Mark Pestronk
Mark Pestronk

Q: British Airways' and Iberia's new $10-per-fare-component fee for GDS bookings creates a real dilemma for our agency. We have no idea whether to try to avoid those carriers, book outside the GDS or pass the fees onto clients. Do you think such fees are going to be adopted by the major U.S. carriers?

The fee announcement is the latest salvo in the war between airlines and GDS vendors that has been dragging on for 15 years. The airlines are doing whatever they can to fight what they perceive as too-high GDS booking fees, and the GDSs are doing what they can to hold the line.

The airlines see the economics of the agency-GDS relationship as "contrary to the laws of economics," and they see incentives for agencies as "kickbacks," to quote US Airways' brief in its suit against Sabre.

History shows that most if not all the airlines' attempts to force agencies to book outside the GDS have been unsuccessful. For example, in 2002, the airlines tried to get the DOT to outlaw segment incentives, but the government adopted a hands-off policy.

In 2004, Northwest Airlines announced that it would adopt a fee of $3.75 per one-way and $7.50 per roundtrip ticket for GDS bookings, but when no other carriers matched, Northwest never implemented it.

In 2006, the carriers forced the GDSs to roll out an 80-cent "full content" fee, effectively lowering the net segment incentive for agencies.

This did nothing to change the GDS-agency system, and net incentives have been better than ever.

Starting about 10 years ago, the carriers have been trying to develop GDS alternatives, but they have had no noticeable successes.

The latest attempt, IATA's New Distribution Capability, seems to have had very limited success and apparently works with just a few very large agencies.

The trouble with this war is that agencies are hurt by every new development. For example, with the $10 fee, the options for agencies are limited to bad ones.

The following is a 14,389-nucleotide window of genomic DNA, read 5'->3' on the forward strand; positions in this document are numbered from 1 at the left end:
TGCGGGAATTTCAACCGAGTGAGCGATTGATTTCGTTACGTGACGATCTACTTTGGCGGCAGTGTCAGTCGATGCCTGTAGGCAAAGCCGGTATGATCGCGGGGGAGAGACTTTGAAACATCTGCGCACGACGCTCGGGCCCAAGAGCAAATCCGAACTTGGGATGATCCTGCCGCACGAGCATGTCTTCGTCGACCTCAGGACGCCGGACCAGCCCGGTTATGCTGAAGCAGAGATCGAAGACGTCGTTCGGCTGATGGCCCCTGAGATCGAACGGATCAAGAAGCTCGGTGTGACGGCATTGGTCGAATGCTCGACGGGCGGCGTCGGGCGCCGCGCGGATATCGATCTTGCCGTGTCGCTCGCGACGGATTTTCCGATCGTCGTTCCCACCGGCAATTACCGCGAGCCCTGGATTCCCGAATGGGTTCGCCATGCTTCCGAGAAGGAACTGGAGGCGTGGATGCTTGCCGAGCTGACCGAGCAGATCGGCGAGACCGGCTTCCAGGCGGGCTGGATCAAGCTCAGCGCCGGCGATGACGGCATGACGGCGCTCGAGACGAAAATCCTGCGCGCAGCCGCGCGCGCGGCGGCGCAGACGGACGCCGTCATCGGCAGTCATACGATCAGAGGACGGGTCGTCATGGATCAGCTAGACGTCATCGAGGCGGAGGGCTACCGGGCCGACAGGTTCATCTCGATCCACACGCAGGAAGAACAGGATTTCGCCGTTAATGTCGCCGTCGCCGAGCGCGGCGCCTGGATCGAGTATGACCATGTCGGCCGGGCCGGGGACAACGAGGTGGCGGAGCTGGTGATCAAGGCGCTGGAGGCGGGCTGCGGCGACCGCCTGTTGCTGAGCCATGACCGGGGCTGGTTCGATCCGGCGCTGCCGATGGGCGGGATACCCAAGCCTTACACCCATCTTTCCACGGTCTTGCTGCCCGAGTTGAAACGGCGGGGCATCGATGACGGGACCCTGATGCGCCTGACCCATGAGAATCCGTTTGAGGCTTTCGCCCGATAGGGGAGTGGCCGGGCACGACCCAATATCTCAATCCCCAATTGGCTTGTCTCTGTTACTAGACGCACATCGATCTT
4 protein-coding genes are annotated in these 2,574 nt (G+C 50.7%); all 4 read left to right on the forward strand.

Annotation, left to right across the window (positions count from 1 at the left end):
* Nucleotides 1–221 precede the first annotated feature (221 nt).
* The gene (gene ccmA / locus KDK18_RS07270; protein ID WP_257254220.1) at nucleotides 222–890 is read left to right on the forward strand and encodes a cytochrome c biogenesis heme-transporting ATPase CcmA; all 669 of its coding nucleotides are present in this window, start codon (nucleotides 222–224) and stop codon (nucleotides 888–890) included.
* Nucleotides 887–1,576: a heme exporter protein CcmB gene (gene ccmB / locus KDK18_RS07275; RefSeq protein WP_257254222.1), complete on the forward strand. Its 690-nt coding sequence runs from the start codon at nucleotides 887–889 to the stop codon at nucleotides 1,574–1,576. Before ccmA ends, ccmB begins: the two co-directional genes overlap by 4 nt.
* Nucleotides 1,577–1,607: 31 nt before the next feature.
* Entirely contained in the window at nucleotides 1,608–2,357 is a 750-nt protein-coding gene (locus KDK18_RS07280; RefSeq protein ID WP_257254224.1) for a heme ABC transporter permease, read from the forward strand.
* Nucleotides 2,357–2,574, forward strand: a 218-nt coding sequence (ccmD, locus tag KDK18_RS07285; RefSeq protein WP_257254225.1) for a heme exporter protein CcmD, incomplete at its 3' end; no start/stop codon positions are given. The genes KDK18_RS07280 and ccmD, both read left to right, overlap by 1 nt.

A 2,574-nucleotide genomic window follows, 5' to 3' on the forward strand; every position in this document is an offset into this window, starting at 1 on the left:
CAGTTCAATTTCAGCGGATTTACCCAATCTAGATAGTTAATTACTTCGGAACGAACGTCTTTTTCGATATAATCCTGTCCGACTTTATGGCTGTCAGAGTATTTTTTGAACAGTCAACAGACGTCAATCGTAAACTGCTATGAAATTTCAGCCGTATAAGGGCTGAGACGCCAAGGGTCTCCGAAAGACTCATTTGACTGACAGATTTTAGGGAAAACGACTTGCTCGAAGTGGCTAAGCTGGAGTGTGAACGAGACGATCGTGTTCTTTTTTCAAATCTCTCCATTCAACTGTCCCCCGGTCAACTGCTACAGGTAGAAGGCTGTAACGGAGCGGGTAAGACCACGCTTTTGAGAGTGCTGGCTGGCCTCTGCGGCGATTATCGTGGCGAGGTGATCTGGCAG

On one hand, if agencies try to avoid booking those carriers, they cannot offer unbiased, best-fare advice to clients. On the other hand, if agencies use the GDS and pay the fee, they have to pass on the cost to unhappy clients.

To make matters worse, if agencies try to book those carriers outside the GDS, as the carriers would like, they lose GDS segment incentives, may incur a penalty for booking shortfalls under their GDS contracts and create mid- and back-office integration problems for their accounting and management reporting systems.

The lesson from the history of the war is that penalizing agencies does not work to change the system.

One way or another, agencies find workarounds that keep the agency-GDS system largely intact.

What would work to break up the agency-GDS system are meaningful incentives instead of penalties. However, with a few reported exceptions for mega-agencies that apparently get paid to book outside the GDS, it apparently never occurs to carriers to offer carrots instead of sticks, and it probably never will.

By now, the major U.S. carriers must know that penalizing agencies will not break up the agency-GDS system, so I predict that they will not try to match the new fee. British Airways, Iberia and Lufthansa will remain as outliers futilely trying to change the system.


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